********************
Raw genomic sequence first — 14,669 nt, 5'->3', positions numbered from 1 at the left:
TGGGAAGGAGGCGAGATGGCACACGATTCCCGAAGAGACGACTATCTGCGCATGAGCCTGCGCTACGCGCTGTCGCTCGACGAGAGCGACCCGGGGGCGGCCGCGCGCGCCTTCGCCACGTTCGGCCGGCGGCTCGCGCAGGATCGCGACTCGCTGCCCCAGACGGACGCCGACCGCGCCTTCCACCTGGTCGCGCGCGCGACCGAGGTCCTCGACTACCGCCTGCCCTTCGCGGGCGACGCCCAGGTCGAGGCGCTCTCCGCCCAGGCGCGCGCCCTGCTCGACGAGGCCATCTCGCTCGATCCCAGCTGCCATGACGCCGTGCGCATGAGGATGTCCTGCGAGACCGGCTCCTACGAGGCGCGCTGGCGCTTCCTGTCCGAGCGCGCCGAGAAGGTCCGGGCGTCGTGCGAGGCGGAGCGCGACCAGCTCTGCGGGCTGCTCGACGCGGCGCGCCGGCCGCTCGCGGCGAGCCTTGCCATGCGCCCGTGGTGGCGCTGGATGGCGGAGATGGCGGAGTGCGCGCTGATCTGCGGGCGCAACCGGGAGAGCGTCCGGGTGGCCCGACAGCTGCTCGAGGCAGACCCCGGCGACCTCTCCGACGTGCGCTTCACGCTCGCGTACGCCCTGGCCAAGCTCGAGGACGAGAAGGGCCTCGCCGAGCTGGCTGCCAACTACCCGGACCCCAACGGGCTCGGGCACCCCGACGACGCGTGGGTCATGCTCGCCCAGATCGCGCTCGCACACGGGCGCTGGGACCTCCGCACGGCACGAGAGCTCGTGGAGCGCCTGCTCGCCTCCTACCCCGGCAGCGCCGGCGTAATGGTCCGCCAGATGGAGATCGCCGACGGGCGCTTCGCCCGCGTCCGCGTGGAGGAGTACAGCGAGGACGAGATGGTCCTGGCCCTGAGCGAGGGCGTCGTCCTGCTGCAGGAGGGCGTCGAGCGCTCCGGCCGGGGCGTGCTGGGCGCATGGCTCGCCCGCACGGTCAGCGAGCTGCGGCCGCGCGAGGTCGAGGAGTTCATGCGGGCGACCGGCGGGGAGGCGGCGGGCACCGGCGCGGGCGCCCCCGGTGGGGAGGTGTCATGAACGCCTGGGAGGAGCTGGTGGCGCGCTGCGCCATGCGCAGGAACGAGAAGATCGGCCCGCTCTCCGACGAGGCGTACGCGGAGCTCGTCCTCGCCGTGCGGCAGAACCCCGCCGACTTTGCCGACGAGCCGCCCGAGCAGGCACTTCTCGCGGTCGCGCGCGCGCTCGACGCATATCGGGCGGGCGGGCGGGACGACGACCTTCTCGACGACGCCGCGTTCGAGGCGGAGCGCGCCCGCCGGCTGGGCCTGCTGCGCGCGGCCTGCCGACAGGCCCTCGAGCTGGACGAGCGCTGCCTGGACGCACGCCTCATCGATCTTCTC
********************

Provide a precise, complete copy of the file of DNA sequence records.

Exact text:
Raw genomic sequence first — 14,669 nt, 5'->3', positions numbered from 1 at the left:
TGGGAAGGAGGCGAGATGGCACACGATTCCCGAAGAGACGACTATCTGCGCATGAGCCTGCGCTACGCGCTGTCGCTCGACGAGAGCGACCCGGGGGCGGCCGCGCGCGCCTTCGCCACGTTCGGCCGGCGGCTCGCGCAGGATCGCGACTCGCTGCCCCAGACGGACGCCGACCGCGCCTTCCACCTGGTCGCGCGCGCGACCGAGGTCCTCGACTACCGCCTGCCCTTCGCGGGCGACGCCCAGGTCGAGGCGCTCTCCGCCCAGGCGCGCGCCCTGCTCGACGAGGCCATCTCGCTCGATCCCAGCTGCCATGACGCCGTGCGCATGAGGATGTCCTGCGAGACCGGCTCCTACGAGGCGCGCTGGCGCTTCCTGTCCGAGCGCGCCGAGAAGGTCCGGGCGTCGTGCGAGGCGGAGCGCGACCAGCTCTGCGGGCTGCTCGACGCGGCGCGCCGGCCGCTCGCGGCGAGCCTTGCCATGCGCCCGTGGTGGCGCTGGATGGCGGAGATGGCGGAGTGCGCGCTGATCTGCGGGCGCAACCGGGAGAGCGTCCGGGTGGCCCGACAGCTGCTCGAGGCAGACCCCGGCGACCTCTCCGACGTGCGCTTCACGCTCGCGTACGCCCTGGCCAAGCTCGAGGACGAGAAGGGCCTCGCCGAGCTGGCTGCCAACTACCCGGACCCCAACGGGCTCGGGCACCCCGACGACGCGTGGGTCATGCTCGCCCAGATCGCGCTCGCACACGGGCGCTGGGACCTCCGCACGGCACGAGAGCTCGTGGAGCGCCTGCTCGCCTCCTACCCCGGCAGCGCCGGCGTAATGGTCCGCCAGATGGAGATCGCCGACGGGCGCTTCGCCCGCGTCCGCGTGGAGGAGTACAGCGAGGACGAGATGGTCCTGGCCCTGAGCGAGGGCGTCGTCCTGCTGCAGGAGGGCGTCGAGCGCTCCGGCCGGGGCGTGCTGGGCGCATGGCTCGCCCGCACGGTCAGCGAGCTGCGGCCGCGCGAGGTCGAGGAGTTCATGCGGGCGACCGGCGGGGAGGCGGCGGGCACCGGCGCGGGCGCCCCCGGTGGGGAGGTGTCATGAACGCCTGGGAGGAGCTGGTGGCGCGCTGCGCCATGCGCAGGAACGAGAAGATCGGCCCGCTCTCCGACGAGGCGTACGCGGAGCTCGTCCTCGCCGTGCGGCAGAACCCCGCCGACTTTGCCGACGAGCCGCCCGAGCAGGCACTTCTCGCGGTCGCGCGCGCGCTCGACGCATATCGGGCGGGCGGGCGGGACGACGACCTTCTCGACGACGCCGCGTTCGAGGCGGAGCGCGCCCGCCGGCTGGGCCTGCTGCGCGCGGCCTGCCGACAGGCCCTCGAGCTGGACGAGCGCTGCCTGGACGCACGCCTCATCGATCTTCTC